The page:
- JANUARY: Franny gave an oral presentation at the annual QC Biology Department Research Symposium, and then later at the American Museum of Natural History Lang Science Program. Her talk was entitled "Mechanisms of cultural divergence in the eastern house finch (Carpodacus mexicanus) population."
- JANUARY: Khaleda joined the Queens College Masters program in biology.
- JULY: Aaron spoke at the Society for the Study of Evolution conference in Oklahoma, and the joint meeting of
the Animal Behavior Society and the International Ethological Society in Indiana. His talk, which was based on his Purdue Masters research and was coauthored by K. Rohrer and R. Howard, was "Female preference for a novel male phenotype in zebrafish (Danio rerio)".
- JUNE: Maureen was awarded a CUNY Pipeline Program Fellowship. This fellowship, supported by the Office of Educational
Opportunity and Diversity Programs at the Graduate Center of the City University of New York, prepares students from underrepresented groups for doctoral studies.
- JUNE: We have been awarded an NSF grant for a collaborative project with Stefano Ghirlanda of Brooklyn College. The project, "Multi-ancestor coalescent theory for cultural evolution", represents the major part of Elliot's dissertation research, and the award will fund Chenghui for the remainder of her graduate career.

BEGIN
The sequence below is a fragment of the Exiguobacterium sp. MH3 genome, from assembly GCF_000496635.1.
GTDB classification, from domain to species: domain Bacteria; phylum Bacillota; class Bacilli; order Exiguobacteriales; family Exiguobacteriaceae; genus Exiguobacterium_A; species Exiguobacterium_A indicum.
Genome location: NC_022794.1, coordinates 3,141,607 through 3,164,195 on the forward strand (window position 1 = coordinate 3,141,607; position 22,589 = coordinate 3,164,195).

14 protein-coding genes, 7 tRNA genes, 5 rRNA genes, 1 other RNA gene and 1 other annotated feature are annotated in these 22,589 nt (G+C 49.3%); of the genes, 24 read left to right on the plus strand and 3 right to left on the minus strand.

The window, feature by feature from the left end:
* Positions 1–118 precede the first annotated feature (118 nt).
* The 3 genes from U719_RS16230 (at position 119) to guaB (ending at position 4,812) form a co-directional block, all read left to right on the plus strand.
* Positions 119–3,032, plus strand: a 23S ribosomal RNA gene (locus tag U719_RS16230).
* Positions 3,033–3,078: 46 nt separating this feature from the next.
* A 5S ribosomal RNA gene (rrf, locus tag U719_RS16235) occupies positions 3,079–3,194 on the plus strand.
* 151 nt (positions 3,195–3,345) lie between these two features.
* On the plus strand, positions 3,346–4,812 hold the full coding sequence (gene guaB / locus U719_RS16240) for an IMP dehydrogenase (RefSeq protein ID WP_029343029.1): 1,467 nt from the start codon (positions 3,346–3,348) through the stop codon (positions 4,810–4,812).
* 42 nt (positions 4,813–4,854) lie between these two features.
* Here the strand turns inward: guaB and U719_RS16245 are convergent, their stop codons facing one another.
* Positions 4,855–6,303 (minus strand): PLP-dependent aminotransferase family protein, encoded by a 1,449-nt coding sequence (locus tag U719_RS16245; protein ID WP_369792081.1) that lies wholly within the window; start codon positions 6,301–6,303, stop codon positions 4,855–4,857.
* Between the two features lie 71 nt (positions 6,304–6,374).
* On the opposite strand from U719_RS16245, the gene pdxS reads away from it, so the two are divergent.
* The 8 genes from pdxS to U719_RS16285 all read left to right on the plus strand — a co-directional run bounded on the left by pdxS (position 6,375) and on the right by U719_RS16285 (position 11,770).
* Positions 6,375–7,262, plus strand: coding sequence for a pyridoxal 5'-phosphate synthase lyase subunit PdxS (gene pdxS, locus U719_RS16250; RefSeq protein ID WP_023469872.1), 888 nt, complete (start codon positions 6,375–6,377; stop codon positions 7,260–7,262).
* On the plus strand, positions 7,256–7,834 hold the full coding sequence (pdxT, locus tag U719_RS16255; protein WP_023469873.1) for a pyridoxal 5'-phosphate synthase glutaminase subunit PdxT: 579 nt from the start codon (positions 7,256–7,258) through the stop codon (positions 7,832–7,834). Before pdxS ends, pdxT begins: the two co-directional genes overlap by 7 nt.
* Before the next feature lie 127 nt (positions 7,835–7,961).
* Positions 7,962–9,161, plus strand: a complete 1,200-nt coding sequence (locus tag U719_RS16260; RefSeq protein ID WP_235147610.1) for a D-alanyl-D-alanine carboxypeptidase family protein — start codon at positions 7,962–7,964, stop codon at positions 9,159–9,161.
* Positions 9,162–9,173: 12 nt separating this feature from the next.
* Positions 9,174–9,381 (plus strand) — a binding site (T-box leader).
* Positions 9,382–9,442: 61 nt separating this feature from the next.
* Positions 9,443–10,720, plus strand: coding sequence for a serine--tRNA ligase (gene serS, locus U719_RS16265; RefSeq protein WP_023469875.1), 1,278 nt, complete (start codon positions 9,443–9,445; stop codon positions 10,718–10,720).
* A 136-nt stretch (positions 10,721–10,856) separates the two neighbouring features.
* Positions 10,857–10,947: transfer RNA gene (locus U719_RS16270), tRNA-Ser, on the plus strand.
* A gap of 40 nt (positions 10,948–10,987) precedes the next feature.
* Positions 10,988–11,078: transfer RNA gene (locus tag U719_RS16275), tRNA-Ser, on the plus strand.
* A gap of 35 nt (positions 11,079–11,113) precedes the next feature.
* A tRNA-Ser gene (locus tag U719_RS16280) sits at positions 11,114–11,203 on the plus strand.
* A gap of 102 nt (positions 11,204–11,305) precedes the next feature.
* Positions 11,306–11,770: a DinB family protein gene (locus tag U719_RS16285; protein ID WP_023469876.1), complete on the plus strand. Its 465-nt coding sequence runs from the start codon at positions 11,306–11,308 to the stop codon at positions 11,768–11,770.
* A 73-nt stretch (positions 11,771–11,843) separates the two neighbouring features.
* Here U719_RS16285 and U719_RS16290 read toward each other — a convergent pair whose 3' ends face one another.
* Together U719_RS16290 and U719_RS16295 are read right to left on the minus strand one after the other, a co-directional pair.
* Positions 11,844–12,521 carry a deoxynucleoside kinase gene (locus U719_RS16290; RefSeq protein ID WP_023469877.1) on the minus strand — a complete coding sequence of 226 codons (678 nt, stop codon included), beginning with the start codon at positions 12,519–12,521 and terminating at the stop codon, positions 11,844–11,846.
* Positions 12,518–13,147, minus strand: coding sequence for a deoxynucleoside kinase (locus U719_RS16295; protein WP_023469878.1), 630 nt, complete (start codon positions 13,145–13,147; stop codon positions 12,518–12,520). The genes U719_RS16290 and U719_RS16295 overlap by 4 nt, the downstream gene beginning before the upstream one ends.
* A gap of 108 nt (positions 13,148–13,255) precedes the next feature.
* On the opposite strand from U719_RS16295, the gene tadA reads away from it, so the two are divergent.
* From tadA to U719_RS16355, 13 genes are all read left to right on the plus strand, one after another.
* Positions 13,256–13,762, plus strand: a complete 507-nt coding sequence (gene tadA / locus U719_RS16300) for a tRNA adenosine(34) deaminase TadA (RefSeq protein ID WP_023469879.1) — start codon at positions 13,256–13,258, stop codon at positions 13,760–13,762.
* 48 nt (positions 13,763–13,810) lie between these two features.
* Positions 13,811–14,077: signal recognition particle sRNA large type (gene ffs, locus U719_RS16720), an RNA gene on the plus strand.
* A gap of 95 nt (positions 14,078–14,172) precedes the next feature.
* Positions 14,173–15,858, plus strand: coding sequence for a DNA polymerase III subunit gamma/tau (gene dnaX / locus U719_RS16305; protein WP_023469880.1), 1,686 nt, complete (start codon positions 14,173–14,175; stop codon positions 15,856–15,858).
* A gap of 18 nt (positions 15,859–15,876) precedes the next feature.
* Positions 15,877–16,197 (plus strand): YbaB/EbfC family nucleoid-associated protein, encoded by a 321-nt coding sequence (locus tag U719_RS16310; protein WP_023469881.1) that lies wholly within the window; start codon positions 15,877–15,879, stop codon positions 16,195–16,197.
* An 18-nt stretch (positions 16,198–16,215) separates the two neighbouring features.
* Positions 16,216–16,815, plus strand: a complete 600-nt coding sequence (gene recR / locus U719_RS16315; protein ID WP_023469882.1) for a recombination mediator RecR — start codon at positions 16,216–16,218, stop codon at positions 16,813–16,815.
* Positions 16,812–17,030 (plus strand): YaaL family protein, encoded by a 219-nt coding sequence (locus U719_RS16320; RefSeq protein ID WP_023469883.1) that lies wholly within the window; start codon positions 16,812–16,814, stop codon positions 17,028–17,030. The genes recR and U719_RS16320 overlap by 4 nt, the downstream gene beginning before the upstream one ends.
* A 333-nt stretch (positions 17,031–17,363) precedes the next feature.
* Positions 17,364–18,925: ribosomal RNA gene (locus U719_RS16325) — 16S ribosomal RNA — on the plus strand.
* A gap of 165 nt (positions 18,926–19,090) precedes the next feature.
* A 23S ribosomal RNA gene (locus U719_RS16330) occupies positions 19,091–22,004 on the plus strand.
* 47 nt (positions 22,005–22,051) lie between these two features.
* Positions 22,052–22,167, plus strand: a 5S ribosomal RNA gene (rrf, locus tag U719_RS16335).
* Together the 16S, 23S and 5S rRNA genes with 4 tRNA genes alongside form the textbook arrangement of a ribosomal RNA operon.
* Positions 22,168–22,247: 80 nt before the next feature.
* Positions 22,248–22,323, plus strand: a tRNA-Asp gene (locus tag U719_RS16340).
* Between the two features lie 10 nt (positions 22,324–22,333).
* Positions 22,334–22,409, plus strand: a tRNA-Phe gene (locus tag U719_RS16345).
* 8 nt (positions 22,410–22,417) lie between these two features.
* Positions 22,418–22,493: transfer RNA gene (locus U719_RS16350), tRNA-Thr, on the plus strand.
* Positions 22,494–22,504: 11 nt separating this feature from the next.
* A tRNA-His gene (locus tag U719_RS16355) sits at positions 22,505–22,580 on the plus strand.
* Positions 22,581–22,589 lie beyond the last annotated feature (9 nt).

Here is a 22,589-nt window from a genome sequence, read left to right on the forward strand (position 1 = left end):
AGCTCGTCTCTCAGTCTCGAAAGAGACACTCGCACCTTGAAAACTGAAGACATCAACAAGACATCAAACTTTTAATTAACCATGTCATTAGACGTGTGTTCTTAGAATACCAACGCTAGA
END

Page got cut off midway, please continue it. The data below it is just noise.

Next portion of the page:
- MAY: Our first three lab members defended honors undergraduate research theses, and graduated! All three will be staying on and continuing to work on their projects.
- Khaleda: "Mate attraction dominates the behavior of a colonially breeding bird"
- Stephanie: "A comparative study of the moral prohibitions of the Wolof and Bambara peoples of West Africa"
- Seema: "Ethnobotany of Janjangbureh Island, The Gambia, West Africa"
- APRIL: Elliot was awarded two back-to-back NSF fellowships, that will fully fund him for the remainder of his graduate career: the Graduate Research Fellowship, and the GK-12, The Graduate STEM Fellowship in K-12 Education.
- MARCH: Stephanie was awarded one of only 25 fellowships at the Traveler's Summer Research Fellowship Program at Cornell University for this coming summer.
- MARCH: Franny and Khaleda presented posters at the Queens College chapter of Sigma Xi poster session on 3/24/11. Franny's was "A Virtual Guide to the Flora of Awash National Park", and Khaleda's was "Mate Attraction Dominates the Behavior of a Colonially Breeding Bird".